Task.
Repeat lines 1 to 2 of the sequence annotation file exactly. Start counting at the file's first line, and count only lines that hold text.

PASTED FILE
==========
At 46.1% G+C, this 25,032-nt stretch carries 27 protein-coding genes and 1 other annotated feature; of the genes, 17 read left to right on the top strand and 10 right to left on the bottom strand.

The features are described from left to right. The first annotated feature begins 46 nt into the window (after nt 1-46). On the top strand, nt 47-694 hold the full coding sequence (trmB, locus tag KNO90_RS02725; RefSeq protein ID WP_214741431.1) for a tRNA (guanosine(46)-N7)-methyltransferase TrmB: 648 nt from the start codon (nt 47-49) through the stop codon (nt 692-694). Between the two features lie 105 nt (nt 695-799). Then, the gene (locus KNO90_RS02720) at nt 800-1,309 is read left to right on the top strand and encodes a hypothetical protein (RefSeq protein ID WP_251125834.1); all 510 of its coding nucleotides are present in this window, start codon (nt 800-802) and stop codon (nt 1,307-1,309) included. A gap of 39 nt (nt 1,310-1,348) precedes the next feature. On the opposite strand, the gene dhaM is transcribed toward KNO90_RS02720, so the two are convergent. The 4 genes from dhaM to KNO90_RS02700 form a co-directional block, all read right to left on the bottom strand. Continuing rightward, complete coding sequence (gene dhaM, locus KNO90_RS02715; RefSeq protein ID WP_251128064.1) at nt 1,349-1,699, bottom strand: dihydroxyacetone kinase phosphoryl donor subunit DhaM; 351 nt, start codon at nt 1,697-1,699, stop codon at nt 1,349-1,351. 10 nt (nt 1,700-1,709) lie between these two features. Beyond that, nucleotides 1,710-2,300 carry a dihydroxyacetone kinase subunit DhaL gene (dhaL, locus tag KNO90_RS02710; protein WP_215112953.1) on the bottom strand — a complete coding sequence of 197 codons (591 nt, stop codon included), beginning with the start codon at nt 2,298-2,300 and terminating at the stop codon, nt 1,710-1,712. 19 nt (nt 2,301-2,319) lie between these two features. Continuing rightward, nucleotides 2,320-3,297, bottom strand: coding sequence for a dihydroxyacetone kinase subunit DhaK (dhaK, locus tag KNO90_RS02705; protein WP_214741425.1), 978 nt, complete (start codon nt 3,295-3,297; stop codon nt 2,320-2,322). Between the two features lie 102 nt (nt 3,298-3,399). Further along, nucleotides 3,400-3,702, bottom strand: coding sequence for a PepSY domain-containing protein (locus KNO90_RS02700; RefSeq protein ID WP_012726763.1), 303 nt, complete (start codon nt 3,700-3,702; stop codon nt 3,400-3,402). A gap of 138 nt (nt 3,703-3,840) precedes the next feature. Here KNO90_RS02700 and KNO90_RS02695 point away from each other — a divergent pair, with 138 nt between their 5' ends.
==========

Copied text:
At 46.1% G+C, this 25,032-nt stretch carries 27 protein-coding genes and 1 other annotated feature; of the genes, 17 read left to right on the top strand and 10 right to left on the bottom strand.

The features are described from left to right. The first annotated feature begins 46 nt into the window (after nt 1-46). On the top strand, nt 47-694 hold the full coding sequence (trmB, locus tag KNO90_RS02725; RefSeq protein ID WP_214741431.1) for a tRNA (guanosine(46)-N7)-methyltransferase TrmB: 648 nt from the start codon (nt 47-49) through the stop codon (nt 692-694). Between the two features lie 105 nt (nt 695-799). Then, the gene (locus KNO90_RS02720) at nt 800-1,309 is read left to right on the top strand and encodes a hypothetical protein (RefSeq protein ID WP_251125834.1); all 510 of its coding nucleotides are present in this window, start codon (nt 800-802) and stop codon (nt 1,307-1,309) included. A gap of 39 nt (nt 1,310-1,348) precedes the next feature. On the opposite strand, the gene dhaM is transcribed toward KNO90_RS02720, so the two are convergent. The 4 genes from dhaM to KNO90_RS02700 form a co-directional block, all read right to left on the bottom strand. Continuing rightward, complete coding sequence (gene dhaM, locus KNO90_RS02715; RefSeq protein ID WP_251128064.1) at nt 1,349-1,699, bottom strand: dihydroxyacetone kinase phosphoryl donor subunit DhaM; 351 nt, start codon at nt 1,697-1,699, stop codon at nt 1,349-1,351. 10 nt (nt 1,700-1,709) lie between these two features. Beyond that, nucleotides 1,710-2,300 carry a dihydroxyacetone kinase subunit DhaL gene (dhaL, locus tag KNO90_RS02710; protein WP_215112953.1) on the bottom strand — a complete coding sequence of 197 codons (591 nt, stop codon included), beginning with the start codon at nt 2,298-2,300 and terminating at the stop codon, nt 1,710-1,712. 19 nt (nt 2,301-2,319) lie between these two features. Continuing rightward, nucleotides 2,320-3,297, bottom strand: coding sequence for a dihydroxyacetone kinase subunit DhaK (dhaK, locus tag KNO90_RS02705; protein WP_214741425.1), 978 nt, complete (start codon nt 3,295-3,297; stop codon nt 2,320-2,322). Between the two features lie 102 nt (nt 3,298-3,399). Further along, nucleotides 3,400-3,702, bottom strand: coding sequence for a PepSY domain-containing protein (locus KNO90_RS02700; RefSeq protein ID WP_012726763.1), 303 nt, complete (start codon nt 3,700-3,702; stop codon nt 3,400-3,402). A gap of 138 nt (nt 3,703-3,840) precedes the next feature. Here KNO90_RS02700 and KNO90_RS02695 point away from each other — a divergent pair, with 138 nt between their 5' ends.